What’s your personal taste? CT: I’m all over the map, from sludge metal to hip hop, and – I guess you can print this–I’m a huge Depeche Mode fan. I really listen to a bit of it all. Have you worked at other bars? CT: I’ve worked at a couple places in Philly, like the Trocadero. Have you worked at places that aren’t music venues? CT: Everyone in this industry puts in time somewhere awful, and when I was young I worked at a Chi-Chi’s. Do you have a typical crowd at The Note? CT: No, I don’t. My crowd–which is perfect for me–varies. And, depending on the vein of music I’m dealing with that night, that’s the crowd I’m serving. It’s a new crowd every night. Which is neat, or is massively irritating, depending. Well, what’s the most irritating genre? CT: I’m not at liberty to say. That might put my job in jeopardy. Then, what’s the best genre to serve? CT: I guess, monetarily speaking, people who still have jobs but are working towards retirement. You know, people with dual savings accounts, like a nearly geriatric group. But you can’t necessarily say what genre that is because it varies with the crowd – they’re not necessarily a classic rock or a hippy crowd. Anything coming up that you’re looking forward to? CT: Right now, we have a bunch of awesome stuff in the works that isn’t solidified yet, like a possible end of the world party for December 21st. WCP

no vemBER 2012 | thew cpres




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the w c press | voice of the borough


What’s your tie to the West Chester community? TB: Being born and raised–all my family is here. I was born here in 1987, and I haven’t left since. I’ve been around the world, but West Chester’s where I lay my head and call home. How did you become a hip hop artist? TB: Actually, my freshman year at West Chester University there was a kid on my floor named Brian Fitzgerald, who had been in the band Leaving Cash for years. We ended up clicking and doing work. Before I know it, he is booking me to open for his shows. Now he’s one of my good friends.

Where did you first perform? TB: My first performance was at West Chester University at the Camp Abilities benefit. It was for underprivileged kids. What are you doing with music now? TB: These days I’m working on my first album and a follow-up mixtape. The mixtape, Epic Knights 2, should be completed by December. Can you describe your music? TB: If I were to compare it the music that’s coming out now, it’s a lot more about telling life stories. I have an in-depth focus on lyricism and story telling, rather than my music being about partying. What’s your writing process like? TB: I can be anywhere, but usually I find myself writing while on the train commuting to Philly. I write a lot about reflecting on the things that have happened to me recently. Other times I draw inspiration from talking with friends and running with ideas. From there, once I get the ideas in my head, I know what kind of beat I need to support my message. For me, the lyrics come first, but I know a lot of other artists like to have the beat, then write to it. Where do the lyrics come from? TB: The lyrics come from everyday life, trying to show the world what it’s like to be from West Chester, what it’s like to grow up the way I did. Why do you feel compelled to share? TB: That can get deep. I come from a divorced family, so I’ve relocated, been to different schools, experienced so many things in my life that other people just don’t go through. People look at you like your life is just crazy if you try to tell them, so it’s easier for me to share my experience through lyrics, through my music.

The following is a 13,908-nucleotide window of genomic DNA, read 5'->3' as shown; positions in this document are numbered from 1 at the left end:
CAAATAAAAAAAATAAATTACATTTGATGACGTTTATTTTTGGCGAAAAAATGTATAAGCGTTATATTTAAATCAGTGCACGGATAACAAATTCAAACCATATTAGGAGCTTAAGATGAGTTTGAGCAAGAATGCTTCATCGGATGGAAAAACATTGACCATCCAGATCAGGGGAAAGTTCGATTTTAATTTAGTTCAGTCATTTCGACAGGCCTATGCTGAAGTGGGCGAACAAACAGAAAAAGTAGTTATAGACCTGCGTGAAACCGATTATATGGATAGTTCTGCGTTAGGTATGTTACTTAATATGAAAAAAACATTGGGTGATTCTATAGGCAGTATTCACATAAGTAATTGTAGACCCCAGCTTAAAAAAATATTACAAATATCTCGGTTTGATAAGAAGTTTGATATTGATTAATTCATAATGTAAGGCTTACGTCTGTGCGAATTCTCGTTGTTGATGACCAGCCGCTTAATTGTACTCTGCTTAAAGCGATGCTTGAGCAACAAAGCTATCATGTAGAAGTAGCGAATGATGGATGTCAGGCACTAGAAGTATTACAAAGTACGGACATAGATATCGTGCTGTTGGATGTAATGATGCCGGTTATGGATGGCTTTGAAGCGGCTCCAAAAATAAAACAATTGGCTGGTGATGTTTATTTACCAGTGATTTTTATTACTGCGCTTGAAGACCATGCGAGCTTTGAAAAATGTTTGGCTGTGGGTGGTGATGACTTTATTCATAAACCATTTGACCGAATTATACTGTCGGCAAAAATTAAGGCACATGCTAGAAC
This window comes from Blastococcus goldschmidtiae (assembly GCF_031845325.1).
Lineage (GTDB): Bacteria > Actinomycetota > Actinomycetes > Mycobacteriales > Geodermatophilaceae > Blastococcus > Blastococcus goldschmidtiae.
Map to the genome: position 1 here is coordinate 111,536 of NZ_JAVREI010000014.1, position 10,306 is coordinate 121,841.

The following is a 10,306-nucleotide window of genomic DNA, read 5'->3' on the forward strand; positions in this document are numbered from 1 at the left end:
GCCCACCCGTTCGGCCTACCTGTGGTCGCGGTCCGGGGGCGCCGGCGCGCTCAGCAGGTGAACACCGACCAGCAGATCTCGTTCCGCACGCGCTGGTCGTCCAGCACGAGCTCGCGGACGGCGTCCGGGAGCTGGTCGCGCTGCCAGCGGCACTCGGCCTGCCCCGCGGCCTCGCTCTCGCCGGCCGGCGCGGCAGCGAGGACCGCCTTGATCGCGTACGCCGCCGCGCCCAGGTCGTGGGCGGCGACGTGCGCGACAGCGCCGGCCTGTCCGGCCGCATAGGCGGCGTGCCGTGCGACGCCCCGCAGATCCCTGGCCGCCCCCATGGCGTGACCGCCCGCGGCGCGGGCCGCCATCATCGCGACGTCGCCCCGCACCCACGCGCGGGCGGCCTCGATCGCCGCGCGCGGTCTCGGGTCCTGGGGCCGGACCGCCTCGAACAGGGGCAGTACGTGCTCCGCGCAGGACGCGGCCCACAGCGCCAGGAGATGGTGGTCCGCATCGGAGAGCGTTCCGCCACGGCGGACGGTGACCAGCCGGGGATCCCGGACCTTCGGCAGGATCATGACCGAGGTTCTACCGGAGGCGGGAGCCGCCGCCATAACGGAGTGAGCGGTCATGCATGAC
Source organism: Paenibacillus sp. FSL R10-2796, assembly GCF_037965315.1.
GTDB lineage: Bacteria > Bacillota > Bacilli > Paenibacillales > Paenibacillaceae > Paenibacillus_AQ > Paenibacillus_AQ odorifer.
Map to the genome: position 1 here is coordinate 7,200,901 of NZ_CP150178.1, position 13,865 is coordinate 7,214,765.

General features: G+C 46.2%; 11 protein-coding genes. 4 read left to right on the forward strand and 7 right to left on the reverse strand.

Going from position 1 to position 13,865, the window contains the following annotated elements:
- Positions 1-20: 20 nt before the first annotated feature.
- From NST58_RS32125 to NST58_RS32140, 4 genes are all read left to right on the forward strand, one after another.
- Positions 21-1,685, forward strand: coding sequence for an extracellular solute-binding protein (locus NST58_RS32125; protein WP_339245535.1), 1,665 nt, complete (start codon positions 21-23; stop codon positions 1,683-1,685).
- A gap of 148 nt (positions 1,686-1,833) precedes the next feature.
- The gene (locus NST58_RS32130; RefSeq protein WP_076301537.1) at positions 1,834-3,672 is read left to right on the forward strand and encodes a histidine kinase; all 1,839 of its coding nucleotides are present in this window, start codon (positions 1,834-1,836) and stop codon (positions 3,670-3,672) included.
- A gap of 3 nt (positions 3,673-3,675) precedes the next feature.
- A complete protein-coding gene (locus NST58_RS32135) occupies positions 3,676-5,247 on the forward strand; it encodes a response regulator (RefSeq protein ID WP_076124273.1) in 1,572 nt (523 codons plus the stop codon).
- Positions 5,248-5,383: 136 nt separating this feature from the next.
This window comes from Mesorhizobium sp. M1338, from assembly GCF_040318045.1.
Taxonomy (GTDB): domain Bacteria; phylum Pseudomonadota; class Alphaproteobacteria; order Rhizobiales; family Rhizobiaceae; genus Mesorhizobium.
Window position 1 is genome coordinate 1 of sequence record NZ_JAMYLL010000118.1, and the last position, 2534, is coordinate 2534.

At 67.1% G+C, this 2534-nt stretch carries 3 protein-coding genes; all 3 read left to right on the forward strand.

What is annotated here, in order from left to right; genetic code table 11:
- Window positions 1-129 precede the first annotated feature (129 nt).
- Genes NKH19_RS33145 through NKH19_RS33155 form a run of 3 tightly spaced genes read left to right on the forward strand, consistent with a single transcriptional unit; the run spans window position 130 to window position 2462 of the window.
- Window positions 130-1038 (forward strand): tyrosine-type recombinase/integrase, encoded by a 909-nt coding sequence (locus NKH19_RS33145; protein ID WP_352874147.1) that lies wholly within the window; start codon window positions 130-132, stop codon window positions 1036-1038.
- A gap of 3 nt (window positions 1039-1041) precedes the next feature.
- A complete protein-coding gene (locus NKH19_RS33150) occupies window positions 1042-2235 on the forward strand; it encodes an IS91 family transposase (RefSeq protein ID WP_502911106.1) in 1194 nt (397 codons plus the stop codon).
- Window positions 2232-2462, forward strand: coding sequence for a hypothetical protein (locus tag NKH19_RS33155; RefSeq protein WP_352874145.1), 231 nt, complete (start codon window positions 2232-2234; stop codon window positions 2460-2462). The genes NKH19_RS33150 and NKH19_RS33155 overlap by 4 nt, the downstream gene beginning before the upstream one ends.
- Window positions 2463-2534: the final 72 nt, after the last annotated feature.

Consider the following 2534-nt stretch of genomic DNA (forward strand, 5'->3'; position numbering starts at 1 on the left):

Teddy Bigglesworth (n.) hip hop 

no vemBER 2012 | thew cpres



the w c press | voice of the borough

Who’s That?

Below are three minimalist block sketches of different, unrelated, fictional characters. Think you can figure out who’s who? Check our website for a hint, then tweet your answers @TheWCPress for a chance to win a gift card to a local business.




no vemBER 2012 | thew cpres



the w c press | voice of the borough

The West Chester Mix DJ Romeo curates a playlist comprising tunes written by folks who are proud of their West Chester roots.

Artists utilize their medium to tell a story about who they are–to reveal the inner workings of their lives. And, there is little that shapes our lives more than the place that we call home. Try to imagine Nirvana without Seattle. Try to imagine “Buffalo Soldier” without Jamaica. The place we rest our heads shapes who we are, and it shapes the things we create with our lives. That’s why I find the following list of music to be so incredibly intriguing: all of these musicians are tied to West Chester in some way or another. Before I even hear the music, I know there will be something relatable in its sound, in its lyrics. Many of these musicians are featured in the pages of this magazine, but there are many more worthy of recognition. And,this music isn’t just something we can all relate to–it’s something we can be proud of.

Believe it or not, Matisyahu, the man behind “King Without a Crown” was born Matthew Miller right here in West Chester 1. HAHA-YO – “Sundress” 2. Asher Roth – “Lark On My Go-kart” 3. Nomad Clientele – “Release” 4. Matisyahu – “King Without a Crown” 5. Dr. Dog – “Heart It Races” 6. Lost in Paris – “My Existense” 7. Teddy Bigglesworth – “The Pressure” 8. Northend – “Atlantica” 9. Nico’s Gun – “We Could Die” 10. The Sermon – “Benny’s Tune (Cat’s Ass)” 11. John Grecia – “Art of Spring” 12. Neena Boyko – “Vegas” 13. Mason Porter – “Old Freight Train” 14. Organik Theory – “Track Rippin” 15. Houston Calls – “Exit Emergency” 16. CKY – “96 Quite Bitter Beings” 17. Katelyn Krapf – “Destiny” 18. Mojo Stu – “Hootchie Mama”

no vemBER 2012 | thew cpres